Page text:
With no earlier system restore available, I had to resort to "restoring" my system from the latest weekly image backup that I take with True Image. At least, that worked!

    Until this, I too believed that System Restore actually "restored" your system to an earlier date. So, I did some investigation and was able to find out that what System Restore apparently does is read the winsxs folder to look for older versions of files that it has replaced and simply restores those files.

    Thus, it would be more appropriate (and less misleading) to refer to it as "Windows System File Rollback" -- since, apparently, that is all it does.

    So, now, I have System Restore disabled, accumulate a couple of weeks of windows updates (notify but do not download or install), run an image backup with True Image, and only then do the updates. This way, when I go to "restore" my system, it actually gets "restored".

    Just my experience that I wanted to share with others ...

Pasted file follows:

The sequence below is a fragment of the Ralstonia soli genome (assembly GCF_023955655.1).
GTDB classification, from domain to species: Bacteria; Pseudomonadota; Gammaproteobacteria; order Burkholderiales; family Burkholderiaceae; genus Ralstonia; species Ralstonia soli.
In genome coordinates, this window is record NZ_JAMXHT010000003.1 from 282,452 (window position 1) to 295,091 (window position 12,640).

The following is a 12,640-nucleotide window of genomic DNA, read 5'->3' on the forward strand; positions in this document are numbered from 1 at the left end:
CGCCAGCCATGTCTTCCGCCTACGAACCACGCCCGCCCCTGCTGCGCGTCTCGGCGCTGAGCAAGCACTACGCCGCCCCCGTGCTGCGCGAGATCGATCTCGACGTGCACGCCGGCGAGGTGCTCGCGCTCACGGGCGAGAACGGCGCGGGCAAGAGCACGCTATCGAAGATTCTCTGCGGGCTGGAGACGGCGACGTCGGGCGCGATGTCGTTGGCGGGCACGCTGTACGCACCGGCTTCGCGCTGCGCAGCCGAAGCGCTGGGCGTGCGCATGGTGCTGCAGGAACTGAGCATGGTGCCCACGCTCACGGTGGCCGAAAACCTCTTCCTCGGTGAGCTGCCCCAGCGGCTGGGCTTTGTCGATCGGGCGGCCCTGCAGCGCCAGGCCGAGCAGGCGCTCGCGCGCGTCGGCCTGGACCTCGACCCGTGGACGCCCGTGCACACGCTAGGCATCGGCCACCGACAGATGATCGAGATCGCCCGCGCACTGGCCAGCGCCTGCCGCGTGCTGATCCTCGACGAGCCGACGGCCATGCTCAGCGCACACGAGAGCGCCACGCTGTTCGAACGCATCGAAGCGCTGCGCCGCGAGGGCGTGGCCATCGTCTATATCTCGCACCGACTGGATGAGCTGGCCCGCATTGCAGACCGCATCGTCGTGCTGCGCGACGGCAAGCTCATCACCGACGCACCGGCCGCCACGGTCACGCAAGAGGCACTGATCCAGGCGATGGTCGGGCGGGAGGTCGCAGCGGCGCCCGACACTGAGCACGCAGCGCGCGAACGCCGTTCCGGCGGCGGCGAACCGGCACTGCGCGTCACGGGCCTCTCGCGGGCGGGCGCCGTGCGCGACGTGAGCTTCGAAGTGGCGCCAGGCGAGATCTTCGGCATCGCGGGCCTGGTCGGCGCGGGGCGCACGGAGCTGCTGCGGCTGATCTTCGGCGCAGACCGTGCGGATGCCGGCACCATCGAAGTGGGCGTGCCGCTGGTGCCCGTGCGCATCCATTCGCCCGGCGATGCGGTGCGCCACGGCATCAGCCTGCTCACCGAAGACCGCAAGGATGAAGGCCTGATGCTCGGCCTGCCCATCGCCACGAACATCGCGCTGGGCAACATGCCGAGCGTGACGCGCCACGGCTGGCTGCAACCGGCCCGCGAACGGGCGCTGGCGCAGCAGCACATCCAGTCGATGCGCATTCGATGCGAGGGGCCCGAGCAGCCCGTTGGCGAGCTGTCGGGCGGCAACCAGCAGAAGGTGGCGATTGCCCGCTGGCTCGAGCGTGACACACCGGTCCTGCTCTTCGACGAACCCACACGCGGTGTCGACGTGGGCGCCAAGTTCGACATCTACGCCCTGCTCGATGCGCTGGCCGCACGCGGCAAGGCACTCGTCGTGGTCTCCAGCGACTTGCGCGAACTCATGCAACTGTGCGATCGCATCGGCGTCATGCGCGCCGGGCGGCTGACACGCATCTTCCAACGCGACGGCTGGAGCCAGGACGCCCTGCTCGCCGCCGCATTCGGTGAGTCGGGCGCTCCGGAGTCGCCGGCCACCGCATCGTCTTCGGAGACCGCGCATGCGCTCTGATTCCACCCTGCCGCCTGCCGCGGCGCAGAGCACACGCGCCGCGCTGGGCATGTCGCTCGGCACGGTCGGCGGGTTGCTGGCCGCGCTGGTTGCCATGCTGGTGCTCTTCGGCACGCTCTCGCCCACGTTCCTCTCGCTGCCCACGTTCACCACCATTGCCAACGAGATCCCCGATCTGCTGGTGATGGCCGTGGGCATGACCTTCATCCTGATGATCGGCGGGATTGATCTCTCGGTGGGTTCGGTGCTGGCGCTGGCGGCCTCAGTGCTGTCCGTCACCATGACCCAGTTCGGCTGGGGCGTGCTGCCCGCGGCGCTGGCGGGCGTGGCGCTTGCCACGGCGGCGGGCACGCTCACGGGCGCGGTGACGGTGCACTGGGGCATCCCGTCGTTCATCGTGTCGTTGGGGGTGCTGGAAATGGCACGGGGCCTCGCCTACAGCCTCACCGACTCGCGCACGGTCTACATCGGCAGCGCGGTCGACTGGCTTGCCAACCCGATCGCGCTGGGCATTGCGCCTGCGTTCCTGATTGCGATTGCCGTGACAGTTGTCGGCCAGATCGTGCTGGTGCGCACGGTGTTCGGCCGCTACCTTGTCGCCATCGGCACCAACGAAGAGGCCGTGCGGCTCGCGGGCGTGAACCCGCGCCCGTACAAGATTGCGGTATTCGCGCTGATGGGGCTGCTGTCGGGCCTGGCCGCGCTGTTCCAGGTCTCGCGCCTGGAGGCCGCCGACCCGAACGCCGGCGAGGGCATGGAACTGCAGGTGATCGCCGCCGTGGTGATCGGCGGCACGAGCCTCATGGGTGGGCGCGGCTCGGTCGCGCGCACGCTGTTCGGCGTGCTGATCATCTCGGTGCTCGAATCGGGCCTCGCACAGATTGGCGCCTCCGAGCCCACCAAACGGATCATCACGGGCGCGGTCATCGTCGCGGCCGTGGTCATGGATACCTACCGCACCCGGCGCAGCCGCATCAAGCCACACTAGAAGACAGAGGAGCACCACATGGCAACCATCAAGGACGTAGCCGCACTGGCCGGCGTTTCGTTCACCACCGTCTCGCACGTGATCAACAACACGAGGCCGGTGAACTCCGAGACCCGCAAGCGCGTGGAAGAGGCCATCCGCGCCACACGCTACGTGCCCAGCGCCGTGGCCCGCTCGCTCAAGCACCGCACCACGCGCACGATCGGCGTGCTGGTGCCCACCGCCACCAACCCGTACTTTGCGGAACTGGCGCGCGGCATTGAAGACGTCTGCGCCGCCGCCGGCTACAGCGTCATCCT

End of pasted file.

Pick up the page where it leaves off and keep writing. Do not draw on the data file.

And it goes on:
6. Xpilot

    Xpilot Registered Member

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    While that may be true for Vista AFAIK XP works in a much more sensible manner.

    Xpilot
     
  7. K0LO

    K0LO Registered Member

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    I've found the inverse to be true. Most of my attempts at using System Restore on XP have failed. Most of my attempts at using System Restore on Vista have succeeded. There is always the exception...
     
  8. Acronis Support

    Acronis Support Acronis Support Staff

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    Hello jaystak,

    Thank you for your interesting in Acronis True Image

    Another reason for backup file reduction size can be compression level. Check it in Tools -> Options -> Default Backup Options.

    Best regards,
    --
    Dmitry Nikolaev
     
  9. Mark_Phelps

    Mark_Phelps Registered Member

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    For those of you who rely on System Restore, my advice, learned through painful experiences, is do NOT.

    I, too, thought it would actually restore my "system" (as in, files, data, settings, etc.), but when I needed it most to do that, when I was trying to use it to recover from a Windows Update that trashed my Vista box , it couldn't even do that!